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Theatrical musings

For this entry, I find myself at something of a personal cooling period before my annual push to get a play ready for the high school. So, I’ll use this space to remind you of upcoming events, as well as a theatrical musing that’s currently on my mind.

So, to recap, in case you haven’t marked your calendars already:
You have two more musicals this season. After seeing “Fiddler on the Roof” at Sheridan High School at the end of February, these other two musicals have some big shoes to fill. I once played a character that claimed that the two most beautiful words in the English language are “musical comedy.” The CTG is presenting “You’re a Good Man, Charlie Brown” at the WYO Theater (it opens this weekend – get your tickets!). Charles Schulz’ Peanuts characters leap into live 3D, all played by adults — several of Sheridan’s favorite actors, along with a few new ones. Sheridan College’s No Frills Theater has presented “Charlie Brown” in the past, but now they’ve set their sights on Sondheim’s classic musical comedy, “A Funny Thing Happened on the Way to the Forum.” Keyword here: “Funny.” If you’re looking for a good laugh — or several — this one’s for you. This will also be presented at the WYO Theater, for one weekend only: April 11-13. I’ve had the opportunity to work with many of the “Forum” cast members as we prepare a new improvisational comedy format (news to come). Take it from me — these students can deliver on comedy.

Rounding out the season is the Pulitzer Prize-winning play by Margaret Edson, “Wit.”
This production also opens Aprill 11, but will be performed at the Carriage House Theater for three consecutive weekends. I really can’t wait for this production. It’s not that I’m so into schadenfreude that I’m looking forward to watching a cancer patient go through the final days of her life, which is the central plot. Rather, I’m interested in watching a new and uncomfortable concept come to life.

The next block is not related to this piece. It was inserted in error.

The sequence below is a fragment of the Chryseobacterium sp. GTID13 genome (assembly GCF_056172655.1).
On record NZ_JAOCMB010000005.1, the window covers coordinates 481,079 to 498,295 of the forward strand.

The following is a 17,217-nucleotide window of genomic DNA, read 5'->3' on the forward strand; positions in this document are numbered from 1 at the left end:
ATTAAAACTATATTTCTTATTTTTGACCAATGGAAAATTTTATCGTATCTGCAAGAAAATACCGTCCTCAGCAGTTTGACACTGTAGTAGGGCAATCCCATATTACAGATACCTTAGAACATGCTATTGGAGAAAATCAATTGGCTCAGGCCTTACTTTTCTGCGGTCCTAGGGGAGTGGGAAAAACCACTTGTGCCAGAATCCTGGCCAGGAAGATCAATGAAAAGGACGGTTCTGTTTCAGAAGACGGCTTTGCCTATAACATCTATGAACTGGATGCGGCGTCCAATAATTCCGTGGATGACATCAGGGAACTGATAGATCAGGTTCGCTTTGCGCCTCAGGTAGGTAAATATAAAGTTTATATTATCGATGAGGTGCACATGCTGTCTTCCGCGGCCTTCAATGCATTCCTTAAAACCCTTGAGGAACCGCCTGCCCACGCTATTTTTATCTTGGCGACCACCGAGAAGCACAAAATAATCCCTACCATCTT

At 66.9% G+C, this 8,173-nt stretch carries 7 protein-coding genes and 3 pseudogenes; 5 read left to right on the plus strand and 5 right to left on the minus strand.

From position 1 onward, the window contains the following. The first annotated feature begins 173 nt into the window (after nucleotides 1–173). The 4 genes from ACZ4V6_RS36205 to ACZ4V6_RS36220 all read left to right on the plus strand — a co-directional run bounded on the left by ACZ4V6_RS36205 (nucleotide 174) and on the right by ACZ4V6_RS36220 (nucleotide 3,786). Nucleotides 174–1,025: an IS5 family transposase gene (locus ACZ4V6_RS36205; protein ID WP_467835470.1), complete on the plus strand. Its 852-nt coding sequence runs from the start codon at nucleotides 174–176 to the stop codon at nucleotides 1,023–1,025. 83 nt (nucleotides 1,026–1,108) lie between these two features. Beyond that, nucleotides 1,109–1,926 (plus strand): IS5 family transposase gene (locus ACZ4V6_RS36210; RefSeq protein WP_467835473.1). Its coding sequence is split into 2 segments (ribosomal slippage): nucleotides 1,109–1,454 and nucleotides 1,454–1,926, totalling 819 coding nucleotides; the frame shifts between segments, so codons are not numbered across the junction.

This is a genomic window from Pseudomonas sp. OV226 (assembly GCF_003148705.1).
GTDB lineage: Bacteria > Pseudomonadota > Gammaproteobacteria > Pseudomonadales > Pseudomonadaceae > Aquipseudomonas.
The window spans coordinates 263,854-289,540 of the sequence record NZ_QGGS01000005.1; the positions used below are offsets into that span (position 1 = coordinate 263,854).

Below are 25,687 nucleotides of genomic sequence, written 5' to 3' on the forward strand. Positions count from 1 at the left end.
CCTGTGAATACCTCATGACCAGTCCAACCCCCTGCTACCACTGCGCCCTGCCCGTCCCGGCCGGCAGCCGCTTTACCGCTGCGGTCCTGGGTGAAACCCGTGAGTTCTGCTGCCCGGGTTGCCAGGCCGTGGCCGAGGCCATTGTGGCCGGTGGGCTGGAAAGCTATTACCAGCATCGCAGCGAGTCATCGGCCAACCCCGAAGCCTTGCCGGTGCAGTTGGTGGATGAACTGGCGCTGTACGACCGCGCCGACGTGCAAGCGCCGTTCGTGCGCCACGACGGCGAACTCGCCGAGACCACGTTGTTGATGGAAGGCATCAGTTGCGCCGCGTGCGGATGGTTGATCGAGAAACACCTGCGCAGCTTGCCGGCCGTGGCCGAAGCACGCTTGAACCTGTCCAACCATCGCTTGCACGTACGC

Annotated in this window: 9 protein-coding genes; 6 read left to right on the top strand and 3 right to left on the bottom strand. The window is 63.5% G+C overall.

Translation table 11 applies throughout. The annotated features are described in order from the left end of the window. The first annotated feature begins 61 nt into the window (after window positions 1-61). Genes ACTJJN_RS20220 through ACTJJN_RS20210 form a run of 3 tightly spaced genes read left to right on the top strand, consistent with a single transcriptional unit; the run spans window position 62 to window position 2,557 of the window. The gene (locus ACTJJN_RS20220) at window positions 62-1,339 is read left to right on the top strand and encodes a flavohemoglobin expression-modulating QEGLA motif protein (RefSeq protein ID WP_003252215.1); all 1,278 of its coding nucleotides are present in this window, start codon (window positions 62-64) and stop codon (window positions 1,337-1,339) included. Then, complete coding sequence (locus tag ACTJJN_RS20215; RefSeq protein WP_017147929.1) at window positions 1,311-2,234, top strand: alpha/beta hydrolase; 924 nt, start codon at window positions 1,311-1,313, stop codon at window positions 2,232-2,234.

In my opinion, some of the best plays address the uncomfortable facets of humanity, particularly those that are difficult to discuss. Putting them on the stage makes these concepts much more difficult to ignore. And, here comes the theatrical musing part.
I often wonder how a play gets to become a favorite. Not a classic, but a favorite. Perhaps a personal semantic distinction would be appropriate.
To me, a classic is a work that addresses a greater truth of humanity; a work that remains relatively pertinent throughout the ages. A favorite is a play that remains popular for a significant amount of time due to its entertainment value, but may or may not really speak to anything significant.
I’m not planning to answer the question about what makes a play a favorite or what a play’s stress test might be. This topic often comes to mind when a director or a theatre company is planning a show or a season: what will people like, and what can we ask them to give a shot.
I’ve been quite impressed with the Sheridan audience’s ability to give a play a chance.
I’ve also been impressed with the audience’s ability to remember when a play was enjoyed, so much so that they will attend the play when it is produced again.
That kind of faith may be the stress test. Seeing a new production of a play is not like plugging in a favorite DVD and noticing things previously unnoticed.
It is a completely new company bringing a completely new twist and interpretation to the play in question. Perhaps it is the success of that new production that determines its status as a favorite.
As I wrote earlier, I didn’t plan to come to a definitive resolution about what makes a play a favorite.
I’d like to again thank you, the audiences for giving all our plays a chance, and hopefully, we can create something you’d like to see again and again.
See you at intermission!

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Tom Cotton

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